And while Blackstone prevails as the principal source for pre-American precedent in the law, it is interesting to note that there is still room for the influence of Roman civil law in American legal tradition. The founding fathers and their contemporaries educated in the law knew not only the work of English jurists such as Blackstone, but also the work of the great civil law jurists and theorists. Thomas Jefferson, for example, owned several editions of Justinian’s Institutes , and praised the first American translated edition from 1812, with its notes and annotations on the parallels with English law, for its usefulness to American lawyers. Indeed, a famous example of its use is the 1805 case of Pierson v. Post , in which a New York judge, deciding on a case that involved a property dispute between two hunters over a fox, cited a Roman law principle on the nature and possession of wild animals from the Institutes as the precedent for his decision. Today Pierson v. Post is often one of the first property law cases taught to American law students. United States v. Robbins , a 1925 California case that went to the Supreme Court and paved the way for the state’s modern community property laws, was based upon a concept of community property that California inherited not from English common law but from legal customs of Visigothic Spain that dated to the fifth century CE. Cases such as these illuminate the rich history that unites and divides the civil and common law traditions and are a fascinating reminder of the ancient origins of modern law.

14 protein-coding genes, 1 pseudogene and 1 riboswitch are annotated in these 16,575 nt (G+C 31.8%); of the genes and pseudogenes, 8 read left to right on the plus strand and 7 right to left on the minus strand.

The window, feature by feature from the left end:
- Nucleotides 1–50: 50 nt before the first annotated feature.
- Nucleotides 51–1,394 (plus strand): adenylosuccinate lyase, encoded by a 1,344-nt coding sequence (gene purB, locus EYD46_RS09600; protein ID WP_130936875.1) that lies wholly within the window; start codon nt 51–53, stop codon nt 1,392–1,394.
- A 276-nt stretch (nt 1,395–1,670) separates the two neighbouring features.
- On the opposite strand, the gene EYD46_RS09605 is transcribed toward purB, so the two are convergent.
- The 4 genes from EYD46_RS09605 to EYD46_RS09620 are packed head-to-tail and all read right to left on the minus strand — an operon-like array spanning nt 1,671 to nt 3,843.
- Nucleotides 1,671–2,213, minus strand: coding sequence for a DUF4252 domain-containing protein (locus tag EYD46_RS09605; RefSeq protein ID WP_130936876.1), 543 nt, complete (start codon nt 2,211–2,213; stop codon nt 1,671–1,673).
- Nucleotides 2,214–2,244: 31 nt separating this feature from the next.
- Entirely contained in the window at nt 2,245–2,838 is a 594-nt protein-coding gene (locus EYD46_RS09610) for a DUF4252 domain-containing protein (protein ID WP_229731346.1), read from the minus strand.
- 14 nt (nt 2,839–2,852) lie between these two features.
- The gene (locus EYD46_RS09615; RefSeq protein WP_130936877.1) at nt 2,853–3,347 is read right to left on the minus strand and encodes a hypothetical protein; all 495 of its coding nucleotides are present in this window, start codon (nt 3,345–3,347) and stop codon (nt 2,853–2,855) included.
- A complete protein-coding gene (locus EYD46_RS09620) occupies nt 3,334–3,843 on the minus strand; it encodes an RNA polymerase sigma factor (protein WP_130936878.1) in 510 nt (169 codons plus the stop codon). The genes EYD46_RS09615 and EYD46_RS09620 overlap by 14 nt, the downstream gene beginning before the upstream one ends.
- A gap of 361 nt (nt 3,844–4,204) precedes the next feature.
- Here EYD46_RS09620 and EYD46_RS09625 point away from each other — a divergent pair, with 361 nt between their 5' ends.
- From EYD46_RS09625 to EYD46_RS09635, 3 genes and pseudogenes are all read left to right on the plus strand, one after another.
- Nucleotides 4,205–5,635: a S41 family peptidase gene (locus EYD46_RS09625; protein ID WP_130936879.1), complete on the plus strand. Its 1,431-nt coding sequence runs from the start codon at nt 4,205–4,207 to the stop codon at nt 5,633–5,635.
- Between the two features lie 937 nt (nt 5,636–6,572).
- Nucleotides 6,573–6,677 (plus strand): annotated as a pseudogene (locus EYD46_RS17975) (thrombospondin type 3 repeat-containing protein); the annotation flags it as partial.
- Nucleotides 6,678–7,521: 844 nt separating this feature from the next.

The Common Reporting Standard (CRS) , developed in response to the G20 request and approved by the OECD Council on 15 July 2014, calls on jurisdictions to obtain information from their financial institutions and automatically exchange that information with other jurisdictions on an annual basis. It sets out the financial account information to be exchanged, the financial institutions required to report, the different types of accounts and taxpayers covered, as well as common due diligence procedures to be followed by financial institutions.